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Criminals are increasingly “going dark” to hide their tracks. They are using virtual private networks to mask their locations; deploying encryption techniques to obscure their messages and make their hard drives impenetrable; and posting on the so-called dark web, the vast underbelly of the internet, which is inaccessible to conventional browsers.

As the technologies lower people’s inhibitions, online groups are sharing images of younger children and more extreme forms of abuse.

“Historically, you would never have gone to a black market shop and asked, ‘I want real hard-core with 3-year-olds,’” said Yolanda Lippert, a prosecutor in Illinois who leads a team investigating online child abuse. “But now you can sit seemingly secure on your device searching for this stuff, trading for it.”

Congress passed a landmark law in 2008 that foresaw many of today’s problems, but The Times found that the federal government had not fulfilled major aspects of the legislation. Annual funding for state and regional investigations was authorized at $60 million, but only about half of that is regularly approved.

Senator Richard Blumenthal, a sponsor of the law’s reauthorization, said there was “no adequate or logical explanation and no excuse” for why more money was not allocated. Even $60 million a year, he said, would now be “vastly inadequate.”

Another cornerstone of the law, biennial strategy reports by the Justice Department, was mostly ignored. And although a senior executive-level official was to oversee the federal response at the Justice Department, that has not happened.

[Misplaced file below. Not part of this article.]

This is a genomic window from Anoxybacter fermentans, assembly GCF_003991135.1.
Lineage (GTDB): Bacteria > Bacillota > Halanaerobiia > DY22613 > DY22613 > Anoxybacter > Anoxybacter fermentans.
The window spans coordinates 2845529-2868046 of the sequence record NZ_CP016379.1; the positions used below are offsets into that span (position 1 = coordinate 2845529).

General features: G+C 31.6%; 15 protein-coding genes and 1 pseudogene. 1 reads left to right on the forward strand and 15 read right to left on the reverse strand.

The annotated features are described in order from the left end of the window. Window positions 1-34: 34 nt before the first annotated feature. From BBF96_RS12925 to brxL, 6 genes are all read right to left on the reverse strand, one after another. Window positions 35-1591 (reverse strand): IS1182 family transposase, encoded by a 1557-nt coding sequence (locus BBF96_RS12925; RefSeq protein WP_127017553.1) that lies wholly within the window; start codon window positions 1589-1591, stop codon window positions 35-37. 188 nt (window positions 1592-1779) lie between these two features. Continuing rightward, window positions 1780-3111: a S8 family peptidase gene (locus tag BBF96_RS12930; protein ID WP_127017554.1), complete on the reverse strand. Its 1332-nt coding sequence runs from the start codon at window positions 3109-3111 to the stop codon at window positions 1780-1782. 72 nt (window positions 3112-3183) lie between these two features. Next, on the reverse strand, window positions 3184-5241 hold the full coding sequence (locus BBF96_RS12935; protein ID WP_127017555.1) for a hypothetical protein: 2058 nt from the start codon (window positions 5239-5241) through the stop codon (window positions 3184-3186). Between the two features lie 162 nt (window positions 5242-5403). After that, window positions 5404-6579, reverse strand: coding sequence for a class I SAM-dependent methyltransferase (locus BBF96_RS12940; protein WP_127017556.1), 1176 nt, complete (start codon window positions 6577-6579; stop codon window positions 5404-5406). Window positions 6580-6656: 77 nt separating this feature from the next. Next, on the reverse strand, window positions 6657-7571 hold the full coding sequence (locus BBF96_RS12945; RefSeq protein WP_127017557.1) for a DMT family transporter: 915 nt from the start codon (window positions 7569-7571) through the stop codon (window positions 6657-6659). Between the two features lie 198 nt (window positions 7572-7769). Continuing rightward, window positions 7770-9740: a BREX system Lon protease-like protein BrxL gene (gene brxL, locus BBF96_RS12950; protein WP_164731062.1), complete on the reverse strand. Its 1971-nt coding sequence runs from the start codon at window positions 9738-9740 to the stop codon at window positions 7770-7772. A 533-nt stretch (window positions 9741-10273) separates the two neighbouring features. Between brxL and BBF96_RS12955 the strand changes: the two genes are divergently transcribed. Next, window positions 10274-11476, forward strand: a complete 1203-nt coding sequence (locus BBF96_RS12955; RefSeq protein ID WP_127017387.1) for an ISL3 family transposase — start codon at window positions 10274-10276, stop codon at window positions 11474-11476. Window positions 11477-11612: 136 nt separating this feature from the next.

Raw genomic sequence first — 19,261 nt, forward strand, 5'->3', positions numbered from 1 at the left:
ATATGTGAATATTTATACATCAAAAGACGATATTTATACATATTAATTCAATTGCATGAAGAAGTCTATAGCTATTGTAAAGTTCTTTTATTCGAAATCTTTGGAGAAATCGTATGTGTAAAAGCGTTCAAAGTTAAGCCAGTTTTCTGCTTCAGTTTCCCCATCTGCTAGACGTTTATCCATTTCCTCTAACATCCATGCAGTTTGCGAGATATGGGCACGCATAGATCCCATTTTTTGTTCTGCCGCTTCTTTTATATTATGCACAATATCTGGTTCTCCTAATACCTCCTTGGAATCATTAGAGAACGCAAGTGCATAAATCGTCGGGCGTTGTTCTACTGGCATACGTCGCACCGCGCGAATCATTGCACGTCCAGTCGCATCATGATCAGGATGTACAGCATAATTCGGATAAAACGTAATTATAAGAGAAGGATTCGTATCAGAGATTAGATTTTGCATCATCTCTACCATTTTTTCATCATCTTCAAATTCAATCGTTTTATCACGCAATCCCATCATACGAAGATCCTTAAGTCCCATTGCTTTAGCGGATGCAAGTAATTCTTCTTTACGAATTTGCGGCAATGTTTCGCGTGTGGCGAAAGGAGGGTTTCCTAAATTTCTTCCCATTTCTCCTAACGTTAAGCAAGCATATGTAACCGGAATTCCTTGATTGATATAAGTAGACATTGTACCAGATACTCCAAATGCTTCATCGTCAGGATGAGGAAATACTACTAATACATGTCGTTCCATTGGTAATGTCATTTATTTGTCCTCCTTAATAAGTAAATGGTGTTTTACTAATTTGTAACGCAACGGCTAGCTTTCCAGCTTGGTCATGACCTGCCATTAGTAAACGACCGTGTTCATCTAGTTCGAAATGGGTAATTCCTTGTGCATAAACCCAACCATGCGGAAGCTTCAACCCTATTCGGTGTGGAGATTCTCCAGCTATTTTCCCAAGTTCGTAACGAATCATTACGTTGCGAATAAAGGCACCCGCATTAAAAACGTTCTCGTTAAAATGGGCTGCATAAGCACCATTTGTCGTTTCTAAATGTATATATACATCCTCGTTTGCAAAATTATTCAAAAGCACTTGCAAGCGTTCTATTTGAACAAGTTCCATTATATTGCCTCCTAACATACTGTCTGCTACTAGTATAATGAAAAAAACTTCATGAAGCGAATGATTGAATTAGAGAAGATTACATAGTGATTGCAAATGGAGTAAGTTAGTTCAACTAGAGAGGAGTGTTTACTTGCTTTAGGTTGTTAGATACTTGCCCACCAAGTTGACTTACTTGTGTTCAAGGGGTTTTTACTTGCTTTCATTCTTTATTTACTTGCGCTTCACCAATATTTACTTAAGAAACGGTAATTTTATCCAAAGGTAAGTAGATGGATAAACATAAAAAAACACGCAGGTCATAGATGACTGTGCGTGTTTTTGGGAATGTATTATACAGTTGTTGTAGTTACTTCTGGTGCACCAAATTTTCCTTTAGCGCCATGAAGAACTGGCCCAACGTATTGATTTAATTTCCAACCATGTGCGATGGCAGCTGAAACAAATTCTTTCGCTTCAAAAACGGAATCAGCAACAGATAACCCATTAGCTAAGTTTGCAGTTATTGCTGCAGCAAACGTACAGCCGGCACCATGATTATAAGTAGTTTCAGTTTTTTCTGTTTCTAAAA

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The Justice Department’s coordinator for child exploitation prevention, Stacie B. Harris, said she could not explain the poor record. A spokeswoman for the department, citing limited resources, said the reports would now be written every four years beginning in 2020.

With so many reports of the images coming their way, police departments across the country are besieged. Some have managed their workload by focusing efforts on imagery depicting the youngest, most vulnerable victims.

“We go home and think, ‘Good grief, the fact that we have to prioritize by age is just really disturbing,’” said Detective Paula Meares, who has investigated child sex crimes for more than 10 years at the Los Angeles Police Department.

About one of every 10 agents in Homeland Security’s investigative section is assigned to child sexual exploitation cases, officials said, a clear indication of how big the problem is.

“We could double our numbers and still be getting crushed,” said Jonathan Hendrix, a Homeland Security agent who investigates cases in Nashville.



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